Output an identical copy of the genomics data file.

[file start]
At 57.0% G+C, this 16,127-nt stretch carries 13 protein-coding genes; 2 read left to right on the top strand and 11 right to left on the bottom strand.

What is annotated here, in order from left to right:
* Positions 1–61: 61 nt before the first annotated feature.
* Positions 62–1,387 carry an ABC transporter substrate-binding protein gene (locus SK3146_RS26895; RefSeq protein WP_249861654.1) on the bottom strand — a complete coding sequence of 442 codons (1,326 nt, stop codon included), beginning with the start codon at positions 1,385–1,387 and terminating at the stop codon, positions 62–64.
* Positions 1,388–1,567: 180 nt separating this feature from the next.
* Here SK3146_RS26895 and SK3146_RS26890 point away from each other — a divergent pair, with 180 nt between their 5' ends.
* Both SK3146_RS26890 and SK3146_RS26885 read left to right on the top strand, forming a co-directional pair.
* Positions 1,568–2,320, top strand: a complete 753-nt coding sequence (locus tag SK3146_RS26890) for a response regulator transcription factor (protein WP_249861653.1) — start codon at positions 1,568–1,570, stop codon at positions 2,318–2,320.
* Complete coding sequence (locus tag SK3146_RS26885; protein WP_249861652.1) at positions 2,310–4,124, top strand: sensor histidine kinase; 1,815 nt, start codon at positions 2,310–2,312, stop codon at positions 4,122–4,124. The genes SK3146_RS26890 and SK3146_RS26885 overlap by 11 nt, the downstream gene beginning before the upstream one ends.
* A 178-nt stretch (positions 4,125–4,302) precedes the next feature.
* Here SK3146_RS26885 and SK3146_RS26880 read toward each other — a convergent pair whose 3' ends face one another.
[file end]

At 57.0% G+C, this 16,127-nt stretch carries 13 protein-coding genes; 2 read left to right on the top strand and 11 right to left on the bottom strand.

What is annotated here, in order from left to right:
* Positions 1–61: 61 nt before the first annotated feature.
* Positions 62–1,387 carry an ABC transporter substrate-binding protein gene (locus SK3146_RS26895; RefSeq protein WP_249861654.1) on the bottom strand — a complete coding sequence of 442 codons (1,326 nt, stop codon included), beginning with the start codon at positions 1,385–1,387 and terminating at the stop codon, positions 62–64.
* Positions 1,388–1,567: 180 nt separating this feature from the next.
* Here SK3146_RS26895 and SK3146_RS26890 point away from each other — a divergent pair, with 180 nt between their 5' ends.
* Both SK3146_RS26890 and SK3146_RS26885 read left to right on the top strand, forming a co-directional pair.
* Positions 1,568–2,320, top strand: a complete 753-nt coding sequence (locus tag SK3146_RS26890) for a response regulator transcription factor (protein WP_249861653.1) — start codon at positions 1,568–1,570, stop codon at positions 2,318–2,320.
* Complete coding sequence (locus tag SK3146_RS26885; protein WP_249861652.1) at positions 2,310–4,124, top strand: sensor histidine kinase; 1,815 nt, start codon at positions 2,310–2,312, stop codon at positions 4,122–4,124. The genes SK3146_RS26890 and SK3146_RS26885 overlap by 11 nt, the downstream gene beginning before the upstream one ends.
* A 178-nt stretch (positions 4,125–4,302) precedes the next feature.
* Here SK3146_RS26885 and SK3146_RS26880 read toward each other — a convergent pair whose 3' ends face one another.